The Daily Stream: American Gladiators Is A Glorious Display Of Big Muscles, Big Hair, And Bigger Body Slams

(Welcome to The Daily Stream, an ongoing series in which the /Film team shares what they've been watching, why it's worth checking out, and where you can stream it.)

The Series: American Gladiators (1989-1996)

Where You Can Watch It: PlutoTV

The Pitch: The original run of "American Gladiators" featured four local heroes (two men and two women) who compete in a variety of games to test their strength, speed, and agility while attempting to overcome the rigorous gaming battlefield. These contenders are not only competing against one another, but they are also forced to compete against the beefy and beautiful Gladiators like Laser, Zap, Hawk, Turbo, Gemini, Lace, Ice, Nitro, Viper, Diamond, Diesel, Blaze, Sabre, and the hunkcicle supreme, Malibu. The contenders would face off with the Gladiators in games that require them to do everything from climb rock walls, avoid being shot with a tennis ball launcher, battle atop a platform without falling to doom, avoid being tackled running from one end to the other, winning death-defying games of tug-of-war, racing while in giant inflatable balls, and surviving the obstacle course known as The Eliminator. Winners leave with a cash prize and the chance to return to be named the ultimate American Gladiator.

Why it's essential viewing

You know how whenever an athlete gets busted for taking steroids some hack comedian will rip off a decades-old bit from comedian Daniel Tosh about how we should have a separate sporting league filled with roided-up monsters defying the laws of humanity? That's basically "American Gladiators" in a nutshell. Amateur athletes from all across the country would try their hand against the spandex and sequined clad Gladiators, competing on a stage devoid of the visible safety features of something like "American Ninja Warrior." The show was a cultural phenomenon, spawning a ridiculous amount of merchandising (I proudly own a plastic Halloween mask of one of the Gladiators), action figures, multiple video games, a candy bar, trading cards, and frequently popped up in other shows like "Beavis and Butt-Head" in cameo appearances.

As a lifelong fan of professional wrestling, "American Gladiators" is another prominent example of the early craze of sports entertainment, and it wasn't difficult to get viewers to sign up to watch, as the professional wrestler Big E puts it, "big meaty men slappin' meat." The games were a perfect array of heightened sports glory, where audiences were meant to cheer for the average Joes attempting to defeat the odds, but had personal favorite Gladiators they'd secretly hope could knock them out of the game. A personal favorite in the Colangelo household is Nitro, played by Japanese former defensive lineman Danny Lee Clark of the Los Angeles Rams, who would throw his entire body into a tackle and send someone flying, even if he had already defeated them in the event.

The last vestige of the American Dream

The star-spangled spectacle of "American Gladiators" is easy to mock through a 2022 lens, as the Venice Beach muscles, overtanned flesh, open displays of aggression, and so, so many mullets have all been declared passé, but "American Gladiators" defines that final bubble of blissful ignorance when achieving the American Dream felt tangible. The Gladiators were meant to personify the peak of American existence and to defeat them was to prove that ordinary people were capable of achieving the impossible. The painful realities of the world were washed away in favor of watching robust superhumans try to take down the everyman, and it's hard not to feel your heart skip a beat whenever a contender successfully survives "Assault" and hits the target of safety from behind a Gladiator's head. Other shows have tried to capture the same magic over the years, including a revival of the series hosted by Hulk Hogan, which is unfortunately partially responsible for putting Gina Carano into public consciousness. But the sweet success of the original run of "American Gladiators" is impossible to replicate.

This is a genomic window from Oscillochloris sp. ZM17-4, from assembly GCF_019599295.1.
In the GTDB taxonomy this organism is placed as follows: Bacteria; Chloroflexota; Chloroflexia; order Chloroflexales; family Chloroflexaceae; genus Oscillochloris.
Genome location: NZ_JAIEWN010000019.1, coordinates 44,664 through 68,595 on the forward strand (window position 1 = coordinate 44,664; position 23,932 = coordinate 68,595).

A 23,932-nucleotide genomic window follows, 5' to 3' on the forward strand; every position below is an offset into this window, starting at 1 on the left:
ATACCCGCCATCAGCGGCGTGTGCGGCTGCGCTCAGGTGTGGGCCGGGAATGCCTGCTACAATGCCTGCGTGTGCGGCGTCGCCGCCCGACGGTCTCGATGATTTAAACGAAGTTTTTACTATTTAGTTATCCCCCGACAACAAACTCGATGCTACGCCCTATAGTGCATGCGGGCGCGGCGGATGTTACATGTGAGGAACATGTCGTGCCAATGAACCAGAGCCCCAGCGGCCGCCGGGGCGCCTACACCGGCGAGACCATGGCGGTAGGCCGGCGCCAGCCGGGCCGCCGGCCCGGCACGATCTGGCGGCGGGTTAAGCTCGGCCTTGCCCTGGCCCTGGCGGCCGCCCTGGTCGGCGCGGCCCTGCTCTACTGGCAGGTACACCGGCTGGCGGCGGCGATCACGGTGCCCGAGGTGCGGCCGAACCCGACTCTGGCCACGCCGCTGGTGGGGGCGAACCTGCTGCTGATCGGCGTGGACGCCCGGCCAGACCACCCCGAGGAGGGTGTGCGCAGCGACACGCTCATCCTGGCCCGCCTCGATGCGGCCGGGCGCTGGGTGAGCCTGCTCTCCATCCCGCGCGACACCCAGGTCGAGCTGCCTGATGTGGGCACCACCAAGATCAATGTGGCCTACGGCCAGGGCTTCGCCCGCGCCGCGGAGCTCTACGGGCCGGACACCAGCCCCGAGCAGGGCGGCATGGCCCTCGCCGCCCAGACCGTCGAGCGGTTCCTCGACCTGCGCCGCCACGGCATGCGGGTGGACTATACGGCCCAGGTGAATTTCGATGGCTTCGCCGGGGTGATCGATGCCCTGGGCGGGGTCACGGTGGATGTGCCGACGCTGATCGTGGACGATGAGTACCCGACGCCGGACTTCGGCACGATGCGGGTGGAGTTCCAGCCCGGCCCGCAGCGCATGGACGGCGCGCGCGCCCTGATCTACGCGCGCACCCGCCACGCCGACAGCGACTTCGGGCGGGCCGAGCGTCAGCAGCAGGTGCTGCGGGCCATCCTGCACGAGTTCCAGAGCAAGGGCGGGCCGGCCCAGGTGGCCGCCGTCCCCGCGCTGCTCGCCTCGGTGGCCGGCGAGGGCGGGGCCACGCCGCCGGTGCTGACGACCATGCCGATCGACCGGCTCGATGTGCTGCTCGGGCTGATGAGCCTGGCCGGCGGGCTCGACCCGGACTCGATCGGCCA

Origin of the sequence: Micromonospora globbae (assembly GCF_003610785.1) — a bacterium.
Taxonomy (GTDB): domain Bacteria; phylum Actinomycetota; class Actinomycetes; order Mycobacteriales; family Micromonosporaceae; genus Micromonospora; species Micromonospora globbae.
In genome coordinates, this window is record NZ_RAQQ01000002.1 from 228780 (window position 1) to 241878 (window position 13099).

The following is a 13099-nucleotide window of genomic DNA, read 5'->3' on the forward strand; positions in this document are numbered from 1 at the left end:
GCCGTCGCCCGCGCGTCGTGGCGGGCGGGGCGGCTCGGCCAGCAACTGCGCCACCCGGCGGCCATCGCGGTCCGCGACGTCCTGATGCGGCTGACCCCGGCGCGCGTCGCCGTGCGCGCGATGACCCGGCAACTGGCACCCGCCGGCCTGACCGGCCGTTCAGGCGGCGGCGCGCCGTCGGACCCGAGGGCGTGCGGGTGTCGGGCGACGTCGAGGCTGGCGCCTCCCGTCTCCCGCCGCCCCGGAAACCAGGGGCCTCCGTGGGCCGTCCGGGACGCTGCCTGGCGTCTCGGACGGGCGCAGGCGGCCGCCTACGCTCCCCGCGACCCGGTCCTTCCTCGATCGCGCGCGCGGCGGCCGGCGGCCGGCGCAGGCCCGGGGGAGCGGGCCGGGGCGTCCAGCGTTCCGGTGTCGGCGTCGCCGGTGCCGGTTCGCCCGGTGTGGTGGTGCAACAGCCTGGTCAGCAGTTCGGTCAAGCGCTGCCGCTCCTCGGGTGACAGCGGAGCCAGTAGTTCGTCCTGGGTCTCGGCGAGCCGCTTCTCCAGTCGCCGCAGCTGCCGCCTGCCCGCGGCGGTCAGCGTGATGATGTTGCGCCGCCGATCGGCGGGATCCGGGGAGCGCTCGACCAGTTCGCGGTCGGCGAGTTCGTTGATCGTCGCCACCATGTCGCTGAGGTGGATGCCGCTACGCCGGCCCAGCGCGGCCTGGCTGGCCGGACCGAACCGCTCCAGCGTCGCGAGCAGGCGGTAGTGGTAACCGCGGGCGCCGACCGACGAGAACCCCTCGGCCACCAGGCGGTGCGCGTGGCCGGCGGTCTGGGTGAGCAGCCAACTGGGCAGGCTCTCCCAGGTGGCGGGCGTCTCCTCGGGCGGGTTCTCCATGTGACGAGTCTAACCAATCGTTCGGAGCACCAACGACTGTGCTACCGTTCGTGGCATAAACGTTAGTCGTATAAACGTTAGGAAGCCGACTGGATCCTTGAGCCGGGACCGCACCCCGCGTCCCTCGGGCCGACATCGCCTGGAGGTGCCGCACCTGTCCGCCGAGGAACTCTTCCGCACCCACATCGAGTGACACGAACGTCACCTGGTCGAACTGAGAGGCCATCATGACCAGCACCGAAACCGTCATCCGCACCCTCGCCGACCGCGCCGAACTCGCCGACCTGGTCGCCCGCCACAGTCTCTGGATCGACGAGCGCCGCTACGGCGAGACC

The show was also one of the first times where female athletes were given as much acclaim and screen time as their male co-stars, providing a marriage between their beauty and brawn. This is something that even the world of professional wrestling has struggled to accomplish, frequently requiring their talent to choose between strength and sexuality. "American Gladiators" was the great equalizer. Everyone was strong, everyone was glamorous, and everyone, regardless of gender, could wear the s*** out of a crop top. "American Gladiators" serves as a time capsule of an era long forgotten, and a world where this specific brand of physical contact can no longer exist.

American Gladiators lives on

In the last few years, there's been an increased interest in the legacy of "American Gladiators" with ESPN announcing a "30 for 30" documentary on the series, Deron McBee reprised his role as Malibu on an episode of "Tosh.0," as well as the rumors of a movie or reboot of the series from both WWE and Seth Rogen/Evan Goldberg kicking around. As much as I'd love to say I'd welcome new "American Gladiators" content in my life, I know that isn't true. If I can't look at a frame of TV and smell Aqua Net, I don't want it.

The show was recently added to a channel on PlutoTV that specializes in physical challenge shows like "Most Extreme Challenge" and "Unbeatable Banzuke," but "American Gladiators" dominates the late-night block, making the perfect evening watch before bedtime. Physical challenge competition game shows are all the rage right now, but as cool as it is to see a contestant jump a dirt bike through a ring of fire on "America's Got Talent: Extreme," there's still something so inexplicably awesome about watching gigantic humans just pummel each other in the name of power and pageantry.